Buzzr, Acquia Gardens and D7UX
Earlier this week, Lullabot showed a preview of Buzzr (previously announced as "Codename"), a hosted version of Drupal 6 with a new user interface and user experience. Interestingly enough, the new user interface has remarkable similarities with the work that Mark Boulton and Leisa Reichelt have been doing for Drupal 7 (D7UX). It is my guess that the growing momentum around Mark's work encouraged Lullabot to give us a sneak preview behind the scenes of what was brewing since they first announced Codename. And from what I saw, Buzzr looks great!
Because the goal of Buzzr is to help make Drupal usable, some people asked me if there is a conflict with the work of Mark Boulton and the Drupal community, and the work we have been doing at Acquia with Acquia Gardens, which we'll build on top of the Drupal 7 usability work. I wanted to address some of these questions in this post.
First, all of us in the community have always shared a common goal. That shared goal is to make Drupal better. I think it is great when different groups of people independently arrive at a shared vision of how Drupal could become more usable. It implies that the approach embodies a lot of common sense.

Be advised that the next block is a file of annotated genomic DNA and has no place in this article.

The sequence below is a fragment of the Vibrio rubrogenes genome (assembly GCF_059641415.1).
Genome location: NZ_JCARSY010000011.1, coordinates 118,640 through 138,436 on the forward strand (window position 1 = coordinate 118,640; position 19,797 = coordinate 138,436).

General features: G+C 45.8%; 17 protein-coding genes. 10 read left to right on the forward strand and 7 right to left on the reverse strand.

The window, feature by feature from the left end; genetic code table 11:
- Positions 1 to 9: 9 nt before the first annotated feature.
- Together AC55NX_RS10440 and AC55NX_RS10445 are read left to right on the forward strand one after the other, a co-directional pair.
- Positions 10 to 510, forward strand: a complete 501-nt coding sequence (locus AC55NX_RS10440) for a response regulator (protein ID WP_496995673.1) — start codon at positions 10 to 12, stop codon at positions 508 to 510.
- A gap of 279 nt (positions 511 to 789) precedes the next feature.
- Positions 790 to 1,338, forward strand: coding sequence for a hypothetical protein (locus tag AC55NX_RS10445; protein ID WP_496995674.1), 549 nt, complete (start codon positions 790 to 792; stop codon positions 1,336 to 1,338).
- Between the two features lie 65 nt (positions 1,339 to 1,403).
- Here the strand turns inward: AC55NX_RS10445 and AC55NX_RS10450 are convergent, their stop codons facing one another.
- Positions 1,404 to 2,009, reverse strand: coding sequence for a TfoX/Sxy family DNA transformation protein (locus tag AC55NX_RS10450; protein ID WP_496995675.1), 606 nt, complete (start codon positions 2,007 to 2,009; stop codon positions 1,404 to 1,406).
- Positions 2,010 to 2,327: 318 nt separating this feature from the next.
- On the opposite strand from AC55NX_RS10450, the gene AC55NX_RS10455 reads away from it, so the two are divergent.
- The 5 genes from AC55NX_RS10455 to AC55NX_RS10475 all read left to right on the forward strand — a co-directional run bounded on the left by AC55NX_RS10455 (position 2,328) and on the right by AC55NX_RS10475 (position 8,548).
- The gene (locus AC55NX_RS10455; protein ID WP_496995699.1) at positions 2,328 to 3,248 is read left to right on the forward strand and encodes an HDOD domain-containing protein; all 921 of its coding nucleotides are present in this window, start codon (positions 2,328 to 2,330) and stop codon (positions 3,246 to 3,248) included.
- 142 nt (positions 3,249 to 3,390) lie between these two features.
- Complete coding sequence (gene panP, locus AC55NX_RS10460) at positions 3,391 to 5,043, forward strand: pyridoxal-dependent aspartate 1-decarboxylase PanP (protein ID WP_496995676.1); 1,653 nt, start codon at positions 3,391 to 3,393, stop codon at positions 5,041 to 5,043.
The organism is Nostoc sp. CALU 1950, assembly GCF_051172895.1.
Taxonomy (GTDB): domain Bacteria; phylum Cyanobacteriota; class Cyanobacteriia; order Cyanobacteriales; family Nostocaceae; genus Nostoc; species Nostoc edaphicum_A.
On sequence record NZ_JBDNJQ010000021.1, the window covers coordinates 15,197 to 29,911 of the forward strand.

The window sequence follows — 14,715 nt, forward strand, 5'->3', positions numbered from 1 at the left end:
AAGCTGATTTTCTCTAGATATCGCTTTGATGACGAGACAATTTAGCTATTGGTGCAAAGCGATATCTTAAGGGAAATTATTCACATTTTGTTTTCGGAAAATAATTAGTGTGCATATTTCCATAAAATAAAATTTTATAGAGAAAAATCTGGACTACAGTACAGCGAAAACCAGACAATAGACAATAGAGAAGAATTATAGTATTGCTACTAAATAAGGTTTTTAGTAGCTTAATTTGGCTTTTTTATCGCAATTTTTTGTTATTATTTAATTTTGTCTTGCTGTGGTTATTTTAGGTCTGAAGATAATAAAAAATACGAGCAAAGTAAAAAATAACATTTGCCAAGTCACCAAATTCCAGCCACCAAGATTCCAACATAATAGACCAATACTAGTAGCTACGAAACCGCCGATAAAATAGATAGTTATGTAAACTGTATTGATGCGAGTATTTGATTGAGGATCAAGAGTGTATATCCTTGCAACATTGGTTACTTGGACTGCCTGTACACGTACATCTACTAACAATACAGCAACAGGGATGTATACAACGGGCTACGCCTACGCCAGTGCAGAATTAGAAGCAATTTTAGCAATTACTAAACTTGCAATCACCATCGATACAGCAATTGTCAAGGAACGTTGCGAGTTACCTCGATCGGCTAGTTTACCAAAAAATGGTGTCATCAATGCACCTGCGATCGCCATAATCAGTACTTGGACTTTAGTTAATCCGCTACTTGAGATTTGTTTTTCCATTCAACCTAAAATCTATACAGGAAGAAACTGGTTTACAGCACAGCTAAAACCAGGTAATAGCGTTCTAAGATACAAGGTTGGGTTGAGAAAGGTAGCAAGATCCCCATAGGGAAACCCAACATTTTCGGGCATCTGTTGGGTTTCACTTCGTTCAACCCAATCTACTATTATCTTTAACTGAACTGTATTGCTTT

Second, and while I can't speak for Lullabot, it is my hope that Lullabot will join the D7UX project to help advance the entire community. Their Buzzr work is based on Drupal 6, which might or might not make it easy to contribute.
At Acquia, we decided against building Acquia Gardens on Drupal 6. Our goal is to introduce Drupal to millions of new users so we decided to invest in Drupal 7 up front so we can stay really close to Drupal, create a tight feedback loop, help promote Drupal "as it is" and eventually, worry a bit less about upgrades while creating the best experience for new users. We want the Drupal project at large to win, despite some of the extra work, complexity and challenges such a strategy brings.
Either way, as a community, we can learn from Buzzr and identify what we like and dislike, what works well and what doesn't. Everyone, including Lullabot, benefits from that kind of feedback. So in all, it is great to see Lullabot provide more visibility into their work, and to contribute even more to Drupal. In many different ways, it paves the path to even more Drupal 7 usability improvements. In fact, Mark and Leisa have already been talking with members of the Buzzr team.
So if you ask me, I'm eager to see the exciting changes for Drupal that can result from the combined learning and work of the Lullabots, Mark and Leisa, Acquia and many of the other great members of the Drupal community.